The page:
Third, a lot of Chinese and Asians in Asia in general operate in business according to the thinking that you need to become friends first, and then you can do business. That’s why you have to go to all those drinking parties and boys’ nights out (including brothels) to do business in Asia. They often can’t just sign the contract, and on the basis of promises made and monies paid, do business with people who are not emotionally bonded except on a working, formal basis. If you are not emotionally bonded with them they just might, or actually they think that you’ll think they just might, cheat you, and they think you just might cheat them. I think that’s bad for work hours, for the health of the businessmen involved, and the whole setup discriminates against females, who can’t go on boys’ nights out the same way as males. Recognizing buying and selling as a Cardinal Relationship will correct that situation, make life much better for businessmen, and enable females to participate in Asian business in a more equal footing.

As for “be my teacher for one day, be my father all my life”, I know where that comes from: it comes from the same cultish places in traditional China where the cultish aberrations of xiao (being good to parents) come from. It’s that intellectual trend that started around 1000 C.E. to change Confucianism from a set of practical and reasonable tenets into a metaphysical cult of absolutes and excesses. Hey, listen, if it’s true that being one’s teacher for one day makes that person into one’s father for life, then what about the even older adage, from Confucius’ Analects no less (Chapter Shu Er, or 《论语:述而》/《論語:述而》), that “when I am in a group of three, there has to be someone who’s my teacher” (“ 三人行,必有我师焉” or “ 三人行,必有我師焉” in complicated script)? Then one acquires fathers every day? Maybe even several times a day? Hey, I think that making one’s teacher into one’s father is an act of luan lun ( 乱伦 / 亂倫) or mixing up of the Cardinal Relations. Yes, yes, I know they use the term luan lun to mean incest nowadays, but I am using the term in its original meaning in The Analects and other traditional Chinese writings.* So no, I don’t think I cheapen or besmirch the sacred role of teachers at all when I include teaching in the just as sacred buyer-seller, Sixth Cardinal Relationship.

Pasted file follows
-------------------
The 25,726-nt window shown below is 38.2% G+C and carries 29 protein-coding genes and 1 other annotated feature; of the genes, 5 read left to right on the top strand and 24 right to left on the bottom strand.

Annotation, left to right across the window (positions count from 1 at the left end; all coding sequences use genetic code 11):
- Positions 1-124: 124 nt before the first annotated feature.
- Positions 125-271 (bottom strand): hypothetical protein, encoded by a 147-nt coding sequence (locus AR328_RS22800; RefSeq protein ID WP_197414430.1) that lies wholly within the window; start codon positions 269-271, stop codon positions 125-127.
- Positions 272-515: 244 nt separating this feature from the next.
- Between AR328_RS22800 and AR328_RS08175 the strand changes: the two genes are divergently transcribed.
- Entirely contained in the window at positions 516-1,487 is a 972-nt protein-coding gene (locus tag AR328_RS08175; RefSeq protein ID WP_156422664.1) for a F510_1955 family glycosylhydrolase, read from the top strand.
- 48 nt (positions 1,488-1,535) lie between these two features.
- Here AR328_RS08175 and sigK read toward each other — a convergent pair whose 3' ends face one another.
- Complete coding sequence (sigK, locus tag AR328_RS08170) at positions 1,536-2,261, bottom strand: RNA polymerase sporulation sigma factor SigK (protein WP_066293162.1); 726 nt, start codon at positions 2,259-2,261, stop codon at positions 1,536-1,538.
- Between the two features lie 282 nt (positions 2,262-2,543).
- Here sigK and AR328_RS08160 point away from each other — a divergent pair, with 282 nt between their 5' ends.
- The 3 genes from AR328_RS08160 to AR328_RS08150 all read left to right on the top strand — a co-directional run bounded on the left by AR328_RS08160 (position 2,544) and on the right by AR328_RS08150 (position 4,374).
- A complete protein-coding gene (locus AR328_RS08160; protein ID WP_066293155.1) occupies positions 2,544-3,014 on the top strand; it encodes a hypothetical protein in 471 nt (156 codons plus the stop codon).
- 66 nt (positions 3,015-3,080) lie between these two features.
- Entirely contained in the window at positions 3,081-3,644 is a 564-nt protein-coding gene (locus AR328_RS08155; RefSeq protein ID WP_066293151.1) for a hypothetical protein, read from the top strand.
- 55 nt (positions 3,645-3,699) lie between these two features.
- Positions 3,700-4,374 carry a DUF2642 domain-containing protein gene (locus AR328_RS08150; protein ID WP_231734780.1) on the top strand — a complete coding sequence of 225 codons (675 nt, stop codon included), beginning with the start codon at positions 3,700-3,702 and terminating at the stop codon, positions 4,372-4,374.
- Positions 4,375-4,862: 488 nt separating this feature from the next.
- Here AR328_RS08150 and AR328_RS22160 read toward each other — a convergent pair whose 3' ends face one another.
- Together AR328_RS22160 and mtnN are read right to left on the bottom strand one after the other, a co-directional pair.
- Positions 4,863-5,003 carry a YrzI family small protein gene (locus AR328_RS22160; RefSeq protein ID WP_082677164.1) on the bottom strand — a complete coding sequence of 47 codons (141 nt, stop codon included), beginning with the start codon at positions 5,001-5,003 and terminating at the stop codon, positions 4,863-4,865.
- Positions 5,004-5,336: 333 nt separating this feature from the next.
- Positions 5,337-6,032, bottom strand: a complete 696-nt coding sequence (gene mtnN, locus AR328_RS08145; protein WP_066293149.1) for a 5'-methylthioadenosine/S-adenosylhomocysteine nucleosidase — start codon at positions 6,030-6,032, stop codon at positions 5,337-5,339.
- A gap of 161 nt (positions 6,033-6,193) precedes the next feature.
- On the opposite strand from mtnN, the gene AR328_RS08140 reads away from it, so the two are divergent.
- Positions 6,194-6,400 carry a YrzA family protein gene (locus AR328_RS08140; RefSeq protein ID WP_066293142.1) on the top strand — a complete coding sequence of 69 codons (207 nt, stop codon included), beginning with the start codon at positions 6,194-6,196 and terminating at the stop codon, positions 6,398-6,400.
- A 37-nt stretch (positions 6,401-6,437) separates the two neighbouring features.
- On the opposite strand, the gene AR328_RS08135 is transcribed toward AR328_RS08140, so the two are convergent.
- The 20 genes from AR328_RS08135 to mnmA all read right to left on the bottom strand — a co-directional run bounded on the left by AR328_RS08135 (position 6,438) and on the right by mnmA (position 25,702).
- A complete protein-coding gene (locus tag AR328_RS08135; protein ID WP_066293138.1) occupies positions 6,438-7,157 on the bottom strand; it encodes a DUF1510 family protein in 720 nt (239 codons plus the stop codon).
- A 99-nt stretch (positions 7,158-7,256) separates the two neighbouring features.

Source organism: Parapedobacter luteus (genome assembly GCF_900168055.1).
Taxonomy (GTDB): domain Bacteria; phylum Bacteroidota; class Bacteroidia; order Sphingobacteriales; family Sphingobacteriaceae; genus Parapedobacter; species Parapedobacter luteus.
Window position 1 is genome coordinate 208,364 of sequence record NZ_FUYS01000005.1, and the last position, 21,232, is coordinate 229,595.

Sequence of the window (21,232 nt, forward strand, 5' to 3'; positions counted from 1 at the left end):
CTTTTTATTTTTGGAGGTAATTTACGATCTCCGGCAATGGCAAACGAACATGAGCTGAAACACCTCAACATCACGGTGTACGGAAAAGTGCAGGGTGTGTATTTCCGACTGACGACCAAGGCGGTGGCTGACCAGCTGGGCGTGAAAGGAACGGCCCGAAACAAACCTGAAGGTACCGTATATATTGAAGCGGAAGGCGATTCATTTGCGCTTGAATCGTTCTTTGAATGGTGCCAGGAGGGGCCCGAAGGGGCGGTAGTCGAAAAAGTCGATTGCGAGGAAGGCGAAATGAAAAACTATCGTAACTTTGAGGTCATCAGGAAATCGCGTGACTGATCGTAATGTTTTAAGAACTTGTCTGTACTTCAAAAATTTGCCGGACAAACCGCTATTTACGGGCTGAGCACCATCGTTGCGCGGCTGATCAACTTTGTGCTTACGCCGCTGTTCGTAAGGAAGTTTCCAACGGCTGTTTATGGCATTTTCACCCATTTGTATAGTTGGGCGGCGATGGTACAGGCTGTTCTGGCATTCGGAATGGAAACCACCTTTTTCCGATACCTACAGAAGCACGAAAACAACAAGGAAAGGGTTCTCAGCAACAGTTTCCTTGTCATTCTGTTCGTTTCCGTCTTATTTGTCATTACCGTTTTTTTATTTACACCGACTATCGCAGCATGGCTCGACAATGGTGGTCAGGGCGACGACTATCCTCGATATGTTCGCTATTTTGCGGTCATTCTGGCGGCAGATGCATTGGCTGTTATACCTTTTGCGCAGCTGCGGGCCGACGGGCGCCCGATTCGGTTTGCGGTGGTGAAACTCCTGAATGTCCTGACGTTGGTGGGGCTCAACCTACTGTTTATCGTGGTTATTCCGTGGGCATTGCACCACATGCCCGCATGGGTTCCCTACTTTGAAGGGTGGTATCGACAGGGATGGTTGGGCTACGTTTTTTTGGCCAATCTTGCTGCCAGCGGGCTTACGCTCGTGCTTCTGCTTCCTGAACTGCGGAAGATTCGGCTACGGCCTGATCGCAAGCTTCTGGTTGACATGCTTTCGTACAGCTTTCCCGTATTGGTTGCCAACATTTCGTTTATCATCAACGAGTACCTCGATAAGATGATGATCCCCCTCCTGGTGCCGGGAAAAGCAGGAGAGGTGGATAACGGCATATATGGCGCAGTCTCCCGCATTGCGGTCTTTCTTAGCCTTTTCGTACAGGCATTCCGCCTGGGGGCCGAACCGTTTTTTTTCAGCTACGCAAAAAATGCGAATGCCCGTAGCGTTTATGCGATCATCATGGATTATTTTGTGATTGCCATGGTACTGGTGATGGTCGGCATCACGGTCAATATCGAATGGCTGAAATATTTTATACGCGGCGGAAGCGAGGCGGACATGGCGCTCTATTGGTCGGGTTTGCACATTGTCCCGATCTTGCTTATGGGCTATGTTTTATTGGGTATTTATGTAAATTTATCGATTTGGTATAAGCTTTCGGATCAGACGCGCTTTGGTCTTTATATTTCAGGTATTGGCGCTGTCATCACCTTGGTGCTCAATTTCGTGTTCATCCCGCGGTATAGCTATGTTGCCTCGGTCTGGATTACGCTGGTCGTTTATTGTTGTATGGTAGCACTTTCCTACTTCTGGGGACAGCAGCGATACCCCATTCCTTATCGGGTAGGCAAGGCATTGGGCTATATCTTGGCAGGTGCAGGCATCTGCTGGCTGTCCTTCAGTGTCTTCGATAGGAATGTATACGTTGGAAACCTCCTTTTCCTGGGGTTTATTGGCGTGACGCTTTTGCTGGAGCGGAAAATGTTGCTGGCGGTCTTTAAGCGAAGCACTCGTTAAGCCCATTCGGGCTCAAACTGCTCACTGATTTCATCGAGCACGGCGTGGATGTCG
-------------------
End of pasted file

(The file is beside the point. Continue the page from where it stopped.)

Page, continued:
Yes, time to recognize the actually sacred act of buying and selling as part of the just as sacred Cardinal Relations, with sacred Cardinal Obligations.

Feng Xin-ming, May 11, 2008, minor edits June 21, 2008
——————–
* See Ci Hai 词海 / 辭海,Shanghai, 1989, p. 2107, under the entry 乱伦 / 亂倫.


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More Re: Honesty

Saturday, December 8th, 2007

(“Whenever one speaks, trustworthiness comes first; lying and pretending to know, how can one do such things? 凡出言,信為先;詐與妄,奚可焉。” Di Zi Gui, p.20.)

Today I read in this article that Asian countries, while enamored with China’s economic power and peaceable overtures, are nonetheless repelled by China’s “opaque domestic politics and LACK OF BUSINESS ETHICS (capitals mine).” According to the article, today’s prevalent Asian view of China and Chinese conduct is this:

…it is everything goes—precisely because, yes, everything goes—no good credit checking system, no well-placed fear of violating good norms, one can get away with cheating, et cetera.

Good grief! For a country that has for millennia prided itself on being “the Land of Courtesy and Integrity,” is this not utterly shameful? What happened to the legendary Chinese businessman’s reputation for honesty? What happened to the traditional Chinese practice of trustworthiness, of xin 信?!